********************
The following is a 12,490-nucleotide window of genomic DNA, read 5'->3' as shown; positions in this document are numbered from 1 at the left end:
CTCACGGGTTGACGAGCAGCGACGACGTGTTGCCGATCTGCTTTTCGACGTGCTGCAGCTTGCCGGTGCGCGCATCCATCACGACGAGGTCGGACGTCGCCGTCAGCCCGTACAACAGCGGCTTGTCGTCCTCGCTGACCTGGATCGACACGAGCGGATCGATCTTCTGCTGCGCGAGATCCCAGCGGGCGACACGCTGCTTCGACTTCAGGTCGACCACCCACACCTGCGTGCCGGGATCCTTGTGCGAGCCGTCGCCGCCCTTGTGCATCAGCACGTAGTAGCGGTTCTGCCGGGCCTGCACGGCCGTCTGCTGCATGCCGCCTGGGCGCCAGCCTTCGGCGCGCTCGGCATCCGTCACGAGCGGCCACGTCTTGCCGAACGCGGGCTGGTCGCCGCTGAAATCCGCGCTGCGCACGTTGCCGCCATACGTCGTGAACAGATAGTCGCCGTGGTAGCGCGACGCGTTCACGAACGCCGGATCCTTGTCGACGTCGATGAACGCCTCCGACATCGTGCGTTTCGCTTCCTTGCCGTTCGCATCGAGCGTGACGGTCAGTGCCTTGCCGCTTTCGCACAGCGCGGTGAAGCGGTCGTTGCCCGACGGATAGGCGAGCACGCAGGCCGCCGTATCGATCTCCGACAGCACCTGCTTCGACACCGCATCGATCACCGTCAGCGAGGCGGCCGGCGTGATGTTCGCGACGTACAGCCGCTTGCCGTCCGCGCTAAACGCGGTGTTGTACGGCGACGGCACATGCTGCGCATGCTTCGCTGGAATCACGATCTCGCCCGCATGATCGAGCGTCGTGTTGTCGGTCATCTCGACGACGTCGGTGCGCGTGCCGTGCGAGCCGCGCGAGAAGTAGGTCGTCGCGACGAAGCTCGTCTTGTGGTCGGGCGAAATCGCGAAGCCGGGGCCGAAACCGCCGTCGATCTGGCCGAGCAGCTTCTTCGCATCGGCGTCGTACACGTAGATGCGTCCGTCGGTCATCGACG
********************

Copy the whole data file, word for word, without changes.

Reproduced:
The following is a 12,490-nucleotide window of genomic DNA, read 5'->3' as shown; positions in this document are numbered from 1 at the left end:
CTCACGGGTTGACGAGCAGCGACGACGTGTTGCCGATCTGCTTTTCGACGTGCTGCAGCTTGCCGGTGCGCGCATCCATCACGACGAGGTCGGACGTCGCCGTCAGCCCGTACAACAGCGGCTTGTCGTCCTCGCTGACCTGGATCGACACGAGCGGATCGATCTTCTGCTGCGCGAGATCCCAGCGGGCGACACGCTGCTTCGACTTCAGGTCGACCACCCACACCTGCGTGCCGGGATCCTTGTGCGAGCCGTCGCCGCCCTTGTGCATCAGCACGTAGTAGCGGTTCTGCCGGGCCTGCACGGCCGTCTGCTGCATGCCGCCTGGGCGCCAGCCTTCGGCGCGCTCGGCATCCGTCACGAGCGGCCACGTCTTGCCGAACGCGGGCTGGTCGCCGCTGAAATCCGCGCTGCGCACGTTGCCGCCATACGTCGTGAACAGATAGTCGCCGTGGTAGCGCGACGCGTTCACGAACGCCGGATCCTTGTCGACGTCGATGAACGCCTCCGACATCGTGCGTTTCGCTTCCTTGCCGTTCGCATCGAGCGTGACGGTCAGTGCCTTGCCGCTTTCGCACAGCGCGGTGAAGCGGTCGTTGCCCGACGGATAGGCGAGCACGCAGGCCGCCGTATCGATCTCCGACAGCACCTGCTTCGACACCGCATCGATCACCGTCAGCGAGGCGGCCGGCGTGATGTTCGCGACGTACAGCCGCTTGCCGTCCGCGCTAAACGCGGTGTTGTACGGCGACGGCACATGCTGCGCATGCTTCGCTGGAATCACGATCTCGCCCGCATGATCGAGCGTCGTGTTGTCGGTCATCTCGACGACGTCGGTGCGCGTGCCGTGCGAGCCGCGCGAGAAGTAGGTCGTCGCGACGAAGCTCGTCTTGTGGTCGGGCGAAATCGCGAAGCCGGGGCCGAAACCGCCGTCGATCTGGCCGAGCAGCTTCTTCGCATCGGCGTCGTACACGTAGATGCGTCCGTCGGTCATCGACG